Kee-a-kee was always the first to greet him when Tom came to the lagoon to swim or gather shells. After many days of swimming together, Tom learned how to move with Kee-a-kee so that they moved gracefully through the water as if they were one.

Together they started taking longer swims. Tom fashioned water bottles from coconuts and made a harness so that Squeak could go with them. Their first long trip was around the island. It was a large island. They started at sunrise and returned to their lagoon after the sun had set.

Tom knew the trade routes were to the west of the island. He asked Kee-a-kee to help him find a ship. But he did not know how far away the trade route was or when ships would be passing. Every few days, Tom, Squeak, and Kee-a-kee would swim to the west for half a day. When the sun was in the middle of the sky, they would turn around and return to the island.

One day after many weeks of these trips, Tom saw the sails of Deliverance. In the crow’s nest was a sailor, looking for Tom as Merchant Douglas had requested. The look-out could not believe his eyes as Tom approached the ship. The captain and crew could not believe their ears when he yelled, “Dolphin rider on the starboard side.”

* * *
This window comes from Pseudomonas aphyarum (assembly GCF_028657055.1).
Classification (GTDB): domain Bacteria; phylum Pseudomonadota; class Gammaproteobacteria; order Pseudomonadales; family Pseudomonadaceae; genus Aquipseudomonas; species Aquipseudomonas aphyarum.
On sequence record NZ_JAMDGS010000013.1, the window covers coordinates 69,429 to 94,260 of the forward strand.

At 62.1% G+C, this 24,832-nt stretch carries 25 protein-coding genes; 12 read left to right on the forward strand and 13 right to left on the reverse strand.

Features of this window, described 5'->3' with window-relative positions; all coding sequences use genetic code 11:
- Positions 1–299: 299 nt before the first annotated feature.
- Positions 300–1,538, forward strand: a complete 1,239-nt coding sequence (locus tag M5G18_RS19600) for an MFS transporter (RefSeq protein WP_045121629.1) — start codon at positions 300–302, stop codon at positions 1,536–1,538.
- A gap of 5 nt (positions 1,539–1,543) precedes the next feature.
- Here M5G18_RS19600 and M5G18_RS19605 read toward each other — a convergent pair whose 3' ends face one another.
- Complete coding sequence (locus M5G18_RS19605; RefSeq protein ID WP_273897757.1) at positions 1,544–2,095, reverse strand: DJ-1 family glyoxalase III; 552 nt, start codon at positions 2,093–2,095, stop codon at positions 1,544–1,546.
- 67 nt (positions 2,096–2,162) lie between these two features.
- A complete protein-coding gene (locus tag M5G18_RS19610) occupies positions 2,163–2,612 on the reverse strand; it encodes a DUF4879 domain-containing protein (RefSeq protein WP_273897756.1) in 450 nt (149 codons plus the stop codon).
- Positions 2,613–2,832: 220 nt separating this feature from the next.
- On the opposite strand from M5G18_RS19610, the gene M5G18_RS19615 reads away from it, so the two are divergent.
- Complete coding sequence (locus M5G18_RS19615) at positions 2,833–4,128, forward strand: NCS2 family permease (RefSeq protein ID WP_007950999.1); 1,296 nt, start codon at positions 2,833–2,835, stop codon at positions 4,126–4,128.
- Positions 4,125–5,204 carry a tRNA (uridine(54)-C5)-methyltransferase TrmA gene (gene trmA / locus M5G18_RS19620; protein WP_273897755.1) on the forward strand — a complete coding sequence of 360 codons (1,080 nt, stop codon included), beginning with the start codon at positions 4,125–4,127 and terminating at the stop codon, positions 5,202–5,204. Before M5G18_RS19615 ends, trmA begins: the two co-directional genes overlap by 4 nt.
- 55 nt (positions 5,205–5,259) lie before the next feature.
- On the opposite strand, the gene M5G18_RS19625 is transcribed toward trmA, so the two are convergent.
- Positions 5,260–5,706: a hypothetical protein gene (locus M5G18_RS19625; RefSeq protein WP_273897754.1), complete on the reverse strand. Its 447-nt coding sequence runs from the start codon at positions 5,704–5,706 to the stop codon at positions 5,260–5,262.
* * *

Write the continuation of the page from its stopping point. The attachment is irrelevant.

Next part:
Tom said goodbye to Kee-a-kee, thanked him for his help, and climbed aboard Deliverance with Squeak. Captain Jack greeted him, and the crew cheered. None had expected to see Tom again. That night there was a great party, and Tom told his story of being saved by the dolphins. Over the following days, things on the ship returned to normal, and Tom became a sailor again.

After visiting several ports, buying and selling cargo, Tom returned to Port St. Claire. Entering his shop, Tom ran into his father’s arms. Each was very happy to see the other. As they hugged, Tom’s father said, “I knew it! I knew you were okay. I love you, Tom”.

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Tom was glad to be home and did not sail with Deliverance when she left a few days later. His time as a sailor had done what his father had hoped. He had learned how to buy and sell things by trading at the ports he visited. He also enjoyed being with people and helping his father in the shop, almost as much as he liked being with the animals in the hills around Port St. Claire.

A few days a week, Tom would leave the shop to roam the nearby hills with Squeak perched on his shoulder. Since Squeak was a boat rat, Tom kept a bed in his room for him made from a wooden box, with soft rags that reminded Squeak of his day’s on board ship.

And so ends this adventure of Tom Watson, but Tom will have many more in the years to come.